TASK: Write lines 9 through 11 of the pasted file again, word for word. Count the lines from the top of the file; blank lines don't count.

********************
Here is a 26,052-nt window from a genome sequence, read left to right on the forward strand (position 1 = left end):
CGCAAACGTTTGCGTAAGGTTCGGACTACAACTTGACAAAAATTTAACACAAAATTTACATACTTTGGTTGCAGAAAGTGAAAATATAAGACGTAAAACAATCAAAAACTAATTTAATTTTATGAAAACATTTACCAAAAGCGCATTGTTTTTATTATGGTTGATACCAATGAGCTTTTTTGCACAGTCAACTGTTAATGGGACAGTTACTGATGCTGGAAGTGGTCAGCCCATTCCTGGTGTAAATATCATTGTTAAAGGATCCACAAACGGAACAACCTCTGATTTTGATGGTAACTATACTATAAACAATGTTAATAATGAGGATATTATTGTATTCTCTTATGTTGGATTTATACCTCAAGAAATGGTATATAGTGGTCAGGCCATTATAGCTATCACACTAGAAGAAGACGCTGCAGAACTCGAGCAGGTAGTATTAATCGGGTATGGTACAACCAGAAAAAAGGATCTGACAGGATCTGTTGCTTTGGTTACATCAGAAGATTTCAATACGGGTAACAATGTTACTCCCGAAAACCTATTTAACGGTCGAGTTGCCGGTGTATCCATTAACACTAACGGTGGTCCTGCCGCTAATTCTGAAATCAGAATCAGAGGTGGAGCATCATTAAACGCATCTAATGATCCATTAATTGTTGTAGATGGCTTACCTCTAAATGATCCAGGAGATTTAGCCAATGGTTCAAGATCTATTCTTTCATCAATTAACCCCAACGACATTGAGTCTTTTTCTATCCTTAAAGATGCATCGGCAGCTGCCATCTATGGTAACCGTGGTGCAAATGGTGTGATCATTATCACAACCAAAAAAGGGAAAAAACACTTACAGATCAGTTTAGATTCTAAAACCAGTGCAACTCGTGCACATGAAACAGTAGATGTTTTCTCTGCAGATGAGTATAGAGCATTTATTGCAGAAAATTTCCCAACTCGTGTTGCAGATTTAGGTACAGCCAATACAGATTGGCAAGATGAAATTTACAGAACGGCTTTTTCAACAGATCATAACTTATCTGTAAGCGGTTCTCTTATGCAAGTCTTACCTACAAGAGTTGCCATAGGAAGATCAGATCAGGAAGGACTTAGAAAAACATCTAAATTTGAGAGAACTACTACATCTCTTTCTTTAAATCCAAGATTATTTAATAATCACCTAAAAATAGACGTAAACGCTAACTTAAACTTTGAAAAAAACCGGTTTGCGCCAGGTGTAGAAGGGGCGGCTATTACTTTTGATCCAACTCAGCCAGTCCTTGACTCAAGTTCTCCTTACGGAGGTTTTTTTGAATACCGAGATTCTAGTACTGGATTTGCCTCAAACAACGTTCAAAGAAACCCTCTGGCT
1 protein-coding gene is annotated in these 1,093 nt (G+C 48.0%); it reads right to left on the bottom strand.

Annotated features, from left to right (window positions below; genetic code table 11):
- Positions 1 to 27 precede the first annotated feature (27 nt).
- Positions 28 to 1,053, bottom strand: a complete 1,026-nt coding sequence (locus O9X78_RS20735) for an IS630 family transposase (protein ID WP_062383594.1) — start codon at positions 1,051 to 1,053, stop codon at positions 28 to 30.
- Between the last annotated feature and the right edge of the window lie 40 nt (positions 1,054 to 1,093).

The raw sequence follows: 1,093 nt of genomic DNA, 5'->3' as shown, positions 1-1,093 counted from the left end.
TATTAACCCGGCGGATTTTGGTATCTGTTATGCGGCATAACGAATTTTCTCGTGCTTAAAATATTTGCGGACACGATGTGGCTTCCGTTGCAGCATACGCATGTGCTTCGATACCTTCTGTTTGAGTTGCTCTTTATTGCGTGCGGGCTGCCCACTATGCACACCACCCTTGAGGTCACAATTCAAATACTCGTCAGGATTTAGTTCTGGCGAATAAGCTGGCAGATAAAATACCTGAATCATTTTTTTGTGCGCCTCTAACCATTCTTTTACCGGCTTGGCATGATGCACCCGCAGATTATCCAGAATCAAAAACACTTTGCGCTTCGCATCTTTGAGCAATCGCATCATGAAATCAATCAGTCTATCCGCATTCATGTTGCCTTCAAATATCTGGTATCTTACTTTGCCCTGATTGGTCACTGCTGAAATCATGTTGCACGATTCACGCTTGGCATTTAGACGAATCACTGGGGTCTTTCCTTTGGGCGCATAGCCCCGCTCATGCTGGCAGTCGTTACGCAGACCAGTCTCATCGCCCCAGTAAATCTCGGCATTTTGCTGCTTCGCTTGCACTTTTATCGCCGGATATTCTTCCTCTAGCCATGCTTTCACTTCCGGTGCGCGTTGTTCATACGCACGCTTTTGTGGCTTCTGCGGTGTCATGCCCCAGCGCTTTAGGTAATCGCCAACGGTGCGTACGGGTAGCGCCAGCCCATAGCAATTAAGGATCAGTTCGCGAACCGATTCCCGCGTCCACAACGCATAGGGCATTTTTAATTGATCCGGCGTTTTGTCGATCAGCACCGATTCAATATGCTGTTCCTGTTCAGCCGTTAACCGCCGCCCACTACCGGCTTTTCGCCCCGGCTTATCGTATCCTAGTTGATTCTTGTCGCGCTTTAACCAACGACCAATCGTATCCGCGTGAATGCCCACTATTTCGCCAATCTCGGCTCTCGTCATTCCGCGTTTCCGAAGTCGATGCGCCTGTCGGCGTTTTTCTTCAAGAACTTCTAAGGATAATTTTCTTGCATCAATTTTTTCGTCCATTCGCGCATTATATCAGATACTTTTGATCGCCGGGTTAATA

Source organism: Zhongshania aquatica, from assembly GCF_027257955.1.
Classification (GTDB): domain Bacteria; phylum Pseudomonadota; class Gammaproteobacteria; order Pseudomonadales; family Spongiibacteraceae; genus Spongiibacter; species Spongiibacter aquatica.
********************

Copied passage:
TATTAACCCGGCGGATTTTGGTATCTGTTATGCGGCATAACGAATTTTCTCGTGCTTAAAATATTTGCGGACACGATGTGGCTTCCGTTGCAGCATACGCATGTGCTTCGATACCTTCTGTTTGAGTTGCTCTTTATTGCGTGCGGGCTGCCCACTATGCACACCACCCTTGAGGTCACAATTCAAATACTCGTCAGGATTTAGTTCTGGCGAATAAGCTGGCAGATAAAATACCTGAATCATTTTTTTGTGCGCCTCTAACCATTCTTTTACCGGCTTGGCATGATGCACCCGCAGATTATCCAGAATCAAAAACACTTTGCGCTTCGCATCTTTGAGCAATCGCATCATGAAATCAATCAGTCTATCCGCATTCATGTTGCCTTCAAATATCTGGTATCTTACTTTGCCCTGATTGGTCACTGCTGAAATCATGTTGCACGATTCACGCTTGGCATTTAGACGAATCACTGGGGTCTTTCCTTTGGGCGCATAGCCCCGCTCATGCTGGCAGTCGTTACGCAGACCAGTCTCATCGCCCCAGTAAATCTCGGCATTTTGCTGCTTCGCTTGCACTTTTATCGCCGGATATTCTTCCTCTAGCCATGCTTTCACTTCCGGTGCGCGTTGTTCATACGCACGCTTTTGTGGCTTCTGCGGTGTCATGCCCCAGCGCTTTAGGTAATCGCCAACGGTGCGTACGGGTAGCGCCAGCCCATAGCAATTAAGGATCAGTTCGCGAACCGATTCCCGCGTCCACAACGCATAGGGCATTTTTAATTGATCCGGCGTTTTGTCGATCAGCACCGATTCAATATGCTGTTCCTGTTCAGCCGTTAACCGCCGCCCACTACCGGCTTTTCGCCCCGGCTTATCGTATCCTAGTTGATTCTTGTCGCGCTTTAACCAACGACCAATCGTATCCGCGTGAATGCCCACTATTTCGCCAATCTCGGCTCTCGTCATTCCGCGTTTCCGAAGTCGATGCGCCTGTCGGCGTTTTTCTTCAAGAACTTCTAAGGATAATTTTCTTGCATCAATTTTTTCGTCCATTCGCGCATTATATCAGATACTTTTGATCGCCGGGTTAATA

Source organism: Zhongshania aquatica, from assembly GCF_027257955.1.
Classification (GTDB): domain Bacteria; phylum Pseudomonadota; class Gammaproteobacteria; order Pseudomonadales; family Spongiibacteraceae; genus Spongiibacter; species Spongiibacter aquatica.